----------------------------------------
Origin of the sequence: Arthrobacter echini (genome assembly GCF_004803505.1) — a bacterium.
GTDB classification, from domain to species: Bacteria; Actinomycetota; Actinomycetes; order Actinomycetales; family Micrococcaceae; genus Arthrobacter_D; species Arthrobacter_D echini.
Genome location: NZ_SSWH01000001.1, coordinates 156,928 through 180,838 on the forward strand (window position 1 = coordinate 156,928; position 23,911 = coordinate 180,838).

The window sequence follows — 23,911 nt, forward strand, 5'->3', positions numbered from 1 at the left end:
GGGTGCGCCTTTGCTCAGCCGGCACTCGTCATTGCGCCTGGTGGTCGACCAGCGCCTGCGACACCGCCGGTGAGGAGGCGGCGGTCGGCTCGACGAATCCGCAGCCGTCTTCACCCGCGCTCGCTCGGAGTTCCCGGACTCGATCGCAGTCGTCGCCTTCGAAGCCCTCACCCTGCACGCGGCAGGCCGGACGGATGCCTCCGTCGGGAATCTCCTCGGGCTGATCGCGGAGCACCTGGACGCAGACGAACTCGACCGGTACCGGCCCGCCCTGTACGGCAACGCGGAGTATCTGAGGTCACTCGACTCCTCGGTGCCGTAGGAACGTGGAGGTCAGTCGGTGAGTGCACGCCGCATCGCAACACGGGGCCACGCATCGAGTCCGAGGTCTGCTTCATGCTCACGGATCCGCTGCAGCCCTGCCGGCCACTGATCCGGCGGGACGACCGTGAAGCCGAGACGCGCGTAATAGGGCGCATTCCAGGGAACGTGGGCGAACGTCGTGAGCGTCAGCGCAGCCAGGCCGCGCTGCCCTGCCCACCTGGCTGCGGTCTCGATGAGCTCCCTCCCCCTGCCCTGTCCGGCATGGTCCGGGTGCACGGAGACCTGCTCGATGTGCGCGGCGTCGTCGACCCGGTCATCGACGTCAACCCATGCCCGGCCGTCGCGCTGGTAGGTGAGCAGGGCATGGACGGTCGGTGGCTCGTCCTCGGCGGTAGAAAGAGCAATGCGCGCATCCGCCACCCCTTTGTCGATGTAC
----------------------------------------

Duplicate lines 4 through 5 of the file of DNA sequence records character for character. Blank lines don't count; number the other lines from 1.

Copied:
The window sequence follows — 23,911 nt, forward strand, 5'->3', positions numbered from 1 at the left end:
GGGTGCGCCTTTGCTCAGCCGGCACTCGTCATTGCGCCTGGTGGTCGACCAGCGCCTGCGACACCGCCGGTGAGGAGGCGGCGGTCGGCTCGACGAATCCGCAGCCGTCTTCACCCGCGCTCGCTCGGAGTTCCCGGACTCGATCGCAGTCGTCGCCTTCGAAGCCCTCACCCTGCACGCGGCAGGCCGGACGGATGCCTCCGTCGGGAATCTCCTCGGGCTGATCGCGGAGCACCTGGACGCAGACGAACTCGACCGGTACCGGCCCGCCCTGTACGGCAACGCGGAGTATCTGAGGTCACTCGACTCCTCGGTGCCGTAGGAACGTGGAGGTCAGTCGGTGAGTGCACGCCGCATCGCAACACGGGGCCACGCATCGAGTCCGAGGTCTGCTTCATGCTCACGGATCCGCTGCAGCCCTGCCGGCCACTGATCCGGCGGGACGACCGTGAAGCCGAGACGCGCGTAATAGGGCGCATTCCAGGGAACGTGGGCGAACGTCGTGAGCGTCAGCGCAGCCAGGCCGCGCTGCCCTGCCCACCTGGCTGCGGTCTCGATGAGCTCCCTCCCCCTGCCCTGTCCGGCATGGTCCGGGTGCACGGAGACCTGCTCGATGTGCGCGGCGTCGTCGACCCGGTCATCGACGTCAACCCATGCCCGGCCGTCGCGCTGGTAGGTGAGCAGGGCATGGACGGTCGGTGGCTCGTCCTCGGCGGTAGAAAGAGCAATGCGCGCATCCGCCACCCCTTTGTCGATGTAC